22 Nov 2019
Louise Ansari, Director of Communications, explains the need for a properly funded and effective social care system.
We are living for longer, but what kind of life have we got to look forward to? Will we be stuck in a chair or skydiving at 80? Given the changing age structure of the UK, major changes are needed to ensure our later lives are enjoyable, with fewer health issues and more help to manage those we’ve got.
A significant and increasing proportion of people are managing multiple health conditions and mobility problems from mid-life onwards. Almost one in five (21%) of 50-64 year olds have a long-term health condition such as high blood pressure, arthritis or breathing problems. Type 2 diabetes among people aged 55-64 has doubled in the last 20 years. Nearly a tenth of all men aged between 55-59 find activities of daily living like washing, preparing food or going to the loo difficult – and this rises incrementally to over a third of men aged 80 and over.
Away from the impersonal statistics, think about your friends, family, colleagues and even yourself – who is coping with illness? And importantly, do they see it as something inevitable to be suffered as they grow old?
My own mother died at the age of 76. For years before, she refused to get treatment for painful foot and ankle problems that meant she really struggled to get to the local shops. She thought that if she went to hospital she’d ‘never come out again’, and there was nothing we could do to convince her otherwise. What a change from the strong woman who did heavy household chores without batting an eyelid and loved a game of tennis in the park at the weekends.
It could have been different for my mum in her later years. Apart from anything else, having an easily walkable environment with seats and public toilets would have helped her navigate the weekly trip to the shops. She was not at all well off – she lived in a council bungalow – but she was positive about life and enjoyed it.
Our latest report, 'The State of Ageing in 2019', shows that for ordinary people the fact is that if you’re poorer you’re more likely to live your later years in ill health. Almost half of the poorest men aged 50 and over have arthritis compared with just a quarter of the wealthiest. For women, it is 66 per cent of the poorest compared with 42% of the wealthiest. These kind of differences are true for many other health conditions too.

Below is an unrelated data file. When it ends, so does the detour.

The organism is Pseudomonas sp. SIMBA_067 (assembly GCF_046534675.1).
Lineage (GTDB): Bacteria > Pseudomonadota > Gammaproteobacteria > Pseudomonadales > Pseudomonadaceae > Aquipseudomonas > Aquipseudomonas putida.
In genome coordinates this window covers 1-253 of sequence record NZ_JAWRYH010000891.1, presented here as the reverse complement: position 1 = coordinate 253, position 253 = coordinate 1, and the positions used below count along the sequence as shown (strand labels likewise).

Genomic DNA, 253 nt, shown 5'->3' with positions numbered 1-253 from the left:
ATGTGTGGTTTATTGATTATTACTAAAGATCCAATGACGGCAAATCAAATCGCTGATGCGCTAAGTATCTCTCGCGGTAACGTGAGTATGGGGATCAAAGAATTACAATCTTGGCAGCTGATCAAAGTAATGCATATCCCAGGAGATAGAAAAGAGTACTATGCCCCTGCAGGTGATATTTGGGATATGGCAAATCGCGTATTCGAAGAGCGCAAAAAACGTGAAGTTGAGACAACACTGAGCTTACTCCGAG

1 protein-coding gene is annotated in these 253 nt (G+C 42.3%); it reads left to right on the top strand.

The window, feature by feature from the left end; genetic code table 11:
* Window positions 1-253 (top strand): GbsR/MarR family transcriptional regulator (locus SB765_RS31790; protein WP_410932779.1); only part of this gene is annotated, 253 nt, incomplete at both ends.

Turning a blind eye and saying ‘that’s just the way it is’ is not an option. What can we do about so much ill health in later life, and so much unfairness between rich and poor in how healthy their later years are? None of it is inevitable.
Radical change is needed to give us the chance to have healthy later lives. People need support to prevent and manage long-term conditions including reducing smoking and drinking less, as well as having access to healthy food and the opportunity and infrastructure to be more physically active.
Rather than relying on the health system to patch us up when we become ill, we need to address the underlying causes of ill health and the stark inequalities in health outcomes. This means helping people have enough money to get by, having housing that supports people to live well and independently as they age, and having a better design of our communities and environment.
And when we have difficulties with those everyday activities of daily living like bathing, dressing or climbing the stairs, a properly funded and effective social care system is essential to provide support to ensure people can continue to have a good quality of life.
However modest or ambitious our aims are in later life – from just getting to the shops and back a few times a week to travelling the world – we can’t let poor health stop that for people now, or for future generations.
The article was first published in NHS Confederation.